Our mTOR mouse may phenocopy some aspects of long-term drug treatment with the new adenosine triphosphate competitive “active site” mTORC1/TORC2 dual inhibitors, such as Torin1,18 PP242,19 and AZD8055.50 Of particular interest is that both T and B cells as well as the spleens of mice given long-term treatment with PP242 were decreased in size, yet antigen-specific IgM production to NP-OVA was normal.20 The increases seen in p-AKTSer473 in activated B cells in these mice, coupled with the incomplete inhibition of p-AKTSer473 by PP242 treatment,20 suggest that long-term administration of these newer drugs may need to be assessed carefully in specific cell types.

The mTOR-compromised mouse provides a model for studying the in vivo role of mTOR protein levels in regulating physiologic and pathologic processes; it is particularly valuable for assessing immune cell activation and differentiation and the role of mTOR in immune responses. These mice also provide the opportunity to evaluate the complex effects of constitutive reductions in mTOR on whole animals and the distinct effects in different cell types on signal transduction pathways affecting and interacting with mTOR.

Authorship

Contribution: S.Z. and J.A.R. designed and performed research, collected and analyzed data, and wrote the manuscript; M.J.-J., W.D., R.R., M.P., J.Z.W., K.S., J.P., V.B., and L.T. performed research; and C.A.P., J.Z.W., L.T., P.L.S., and B.A.M. designed research, analyzed data, and wrote the manuscript.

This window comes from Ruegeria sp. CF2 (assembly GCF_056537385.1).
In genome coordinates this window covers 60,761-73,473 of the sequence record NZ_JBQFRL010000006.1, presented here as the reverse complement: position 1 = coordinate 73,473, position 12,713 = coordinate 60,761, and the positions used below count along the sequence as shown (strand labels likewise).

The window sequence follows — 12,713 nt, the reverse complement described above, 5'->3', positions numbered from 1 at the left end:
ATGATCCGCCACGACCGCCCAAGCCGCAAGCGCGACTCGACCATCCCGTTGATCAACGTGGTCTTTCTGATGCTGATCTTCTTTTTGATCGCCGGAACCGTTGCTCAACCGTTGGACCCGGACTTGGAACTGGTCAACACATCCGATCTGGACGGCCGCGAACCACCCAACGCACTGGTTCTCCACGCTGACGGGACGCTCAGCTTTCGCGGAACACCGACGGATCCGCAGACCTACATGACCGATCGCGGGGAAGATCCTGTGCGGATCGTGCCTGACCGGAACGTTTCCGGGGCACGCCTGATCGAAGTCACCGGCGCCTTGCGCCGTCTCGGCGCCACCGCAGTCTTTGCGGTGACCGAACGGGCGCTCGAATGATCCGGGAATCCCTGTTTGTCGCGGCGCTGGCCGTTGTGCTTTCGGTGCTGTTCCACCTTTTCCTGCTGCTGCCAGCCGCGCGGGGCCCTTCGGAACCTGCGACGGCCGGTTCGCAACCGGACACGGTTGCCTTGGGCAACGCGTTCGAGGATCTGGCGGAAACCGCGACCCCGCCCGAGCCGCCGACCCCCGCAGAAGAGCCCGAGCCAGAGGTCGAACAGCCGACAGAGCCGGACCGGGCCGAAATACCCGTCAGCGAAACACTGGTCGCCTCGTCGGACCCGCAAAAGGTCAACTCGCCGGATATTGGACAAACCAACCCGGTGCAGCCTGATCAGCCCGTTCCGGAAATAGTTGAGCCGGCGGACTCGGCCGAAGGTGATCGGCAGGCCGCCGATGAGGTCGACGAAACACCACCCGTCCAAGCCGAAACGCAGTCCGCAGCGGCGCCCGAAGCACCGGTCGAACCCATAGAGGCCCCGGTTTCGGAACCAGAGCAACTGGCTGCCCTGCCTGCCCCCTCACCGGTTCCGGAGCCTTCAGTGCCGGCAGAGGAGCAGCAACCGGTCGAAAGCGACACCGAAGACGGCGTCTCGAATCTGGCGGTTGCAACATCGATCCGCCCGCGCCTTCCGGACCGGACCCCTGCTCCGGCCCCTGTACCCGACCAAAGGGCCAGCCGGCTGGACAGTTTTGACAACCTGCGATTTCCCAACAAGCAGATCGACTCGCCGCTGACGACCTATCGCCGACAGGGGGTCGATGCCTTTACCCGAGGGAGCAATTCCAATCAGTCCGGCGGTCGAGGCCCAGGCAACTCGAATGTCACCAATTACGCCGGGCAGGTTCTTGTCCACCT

Conflict-of-interest disclosure: The authors declare no competing financial interests.

Correspondence: Beverly A. Mock, Laboratory of Cancer Biology and Genetics, Center for Cancer Research, National Cancer Institute, National Institutes of Health, Bldg 37, Rm 3146, 37 Convent Dr, MSC 4258, Bethesda, MD 20892-4258; email: bev{at}helix.nih.gov.

Acknowledgments

The authors thank colleagues Douglas Lowy, Jonathan Ashwell, Howard Young, and Glenn Merlino for their comments on the manuscript; Karen Reidy and Laura Roth for genotyping the animals; Rafael Casellas and Dennis Klinman for advice on immunizations; Michael Kuehl for providing myeloma cell lines; and Ke Zhang and Jennifer Cannon for important insights during the studies.

This work was supported by the Intramural Research Program of the National Institutes of Health, National Cancer Institute, Center for Cancer Research, and the National Human Genome Research Institute.

The content of this publication does not necessarily reflect the views or policies of the Department of Health and Human Services, nor does mention of trade names, commercial products, or organizations imply endorsement by the U.S. Government.

National Institutes of Health

Footnotes

  • * S.Z. and J.A.R. contributed equally to this study.

  • The online version of this article contains a data supplement.

  • The publication costs of this article were defrayed in part by page charge payment. Therefore, and solely to indicate this fact, this article is hereby marked “advertisement” in accordance with 18 USC section 1734.

  • Submitted May 28, 2010.
  • Accepted November 4, 2010.

References